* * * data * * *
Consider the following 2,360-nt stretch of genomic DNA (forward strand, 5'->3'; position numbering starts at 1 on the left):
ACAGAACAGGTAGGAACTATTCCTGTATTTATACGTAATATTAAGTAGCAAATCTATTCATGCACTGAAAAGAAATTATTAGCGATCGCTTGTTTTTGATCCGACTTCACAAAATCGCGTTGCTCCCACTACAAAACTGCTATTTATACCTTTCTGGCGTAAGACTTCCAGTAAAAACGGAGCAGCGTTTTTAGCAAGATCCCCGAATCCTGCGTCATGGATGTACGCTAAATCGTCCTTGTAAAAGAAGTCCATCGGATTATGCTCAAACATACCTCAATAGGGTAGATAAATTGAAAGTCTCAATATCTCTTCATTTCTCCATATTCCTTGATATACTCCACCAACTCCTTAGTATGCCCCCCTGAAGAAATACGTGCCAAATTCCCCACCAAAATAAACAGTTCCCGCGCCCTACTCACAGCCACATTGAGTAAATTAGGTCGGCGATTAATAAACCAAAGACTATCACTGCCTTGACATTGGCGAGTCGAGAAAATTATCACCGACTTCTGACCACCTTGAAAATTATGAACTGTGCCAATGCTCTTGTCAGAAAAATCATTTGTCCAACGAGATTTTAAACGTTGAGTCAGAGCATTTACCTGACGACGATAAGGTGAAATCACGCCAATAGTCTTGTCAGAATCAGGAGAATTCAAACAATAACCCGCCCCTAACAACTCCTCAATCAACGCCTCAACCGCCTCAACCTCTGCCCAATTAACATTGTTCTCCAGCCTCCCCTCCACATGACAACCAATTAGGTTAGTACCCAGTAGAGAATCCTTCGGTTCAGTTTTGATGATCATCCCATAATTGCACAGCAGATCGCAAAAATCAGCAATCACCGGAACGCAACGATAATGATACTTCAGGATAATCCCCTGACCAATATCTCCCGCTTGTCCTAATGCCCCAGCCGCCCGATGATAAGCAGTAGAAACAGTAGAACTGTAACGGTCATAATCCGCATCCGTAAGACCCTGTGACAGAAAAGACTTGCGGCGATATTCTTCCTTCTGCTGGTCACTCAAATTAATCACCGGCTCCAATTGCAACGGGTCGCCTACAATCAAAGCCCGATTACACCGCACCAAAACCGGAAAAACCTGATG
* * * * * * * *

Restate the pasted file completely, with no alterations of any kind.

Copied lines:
Consider the following 2,360-nt stretch of genomic DNA (forward strand, 5'->3'; position numbering starts at 1 on the left):
ACAGAACAGGTAGGAACTATTCCTGTATTTATACGTAATATTAAGTAGCAAATCTATTCATGCACTGAAAAGAAATTATTAGCGATCGCTTGTTTTTGATCCGACTTCACAAAATCGCGTTGCTCCCACTACAAAACTGCTATTTATACCTTTCTGGCGTAAGACTTCCAGTAAAAACGGAGCAGCGTTTTTAGCAAGATCCCCGAATCCTGCGTCATGGATGTACGCTAAATCGTCCTTGTAAAAGAAGTCCATCGGATTATGCTCAAACATACCTCAATAGGGTAGATAAATTGAAAGTCTCAATATCTCTTCATTTCTCCATATTCCTTGATATACTCCACCAACTCCTTAGTATGCCCCCCTGAAGAAATACGTGCCAAATTCCCCACCAAAATAAACAGTTCCCGCGCCCTACTCACAGCCACATTGAGTAAATTAGGTCGGCGATTAATAAACCAAAGACTATCACTGCCTTGACATTGGCGAGTCGAGAAAATTATCACCGACTTCTGACCACCTTGAAAATTATGAACTGTGCCAATGCTCTTGTCAGAAAAATCATTTGTCCAACGAGATTTTAAACGTTGAGTCAGAGCATTTACCTGACGACGATAAGGTGAAATCACGCCAATAGTCTTGTCAGAATCAGGAGAATTCAAACAATAACCCGCCCCTAACAACTCCTCAATCAACGCCTCAACCGCCTCAACCTCTGCCCAATTAACATTGTTCTCCAGCCTCCCCTCCACATGACAACCAATTAGGTTAGTACCCAGTAGAGAATCCTTCGGTTCAGTTTTGATGATCATCCCATAATTGCACAGCAGATCGCAAAAATCAGCAATCACCGGAACGCAACGATAATGATACTTCAGGATAATCCCCTGACCAATATCTCCCGCTTGTCCTAATGCCCCAGCCGCCCGATGATAAGCAGTAGAAACAGTAGAACTGTAACGGTCATAATCCGCATCCGTAAGACCCTGTGACAGAAAAGACTTGCGGCGATATTCTTCCTTCTGCTGGTCACTCAAATTAATCACCGGCTCCAATTGCAACGGGTCGCCTACAATCAAAGCCCGATTACACCGCACCAAAACCGGAAAAACCTGATG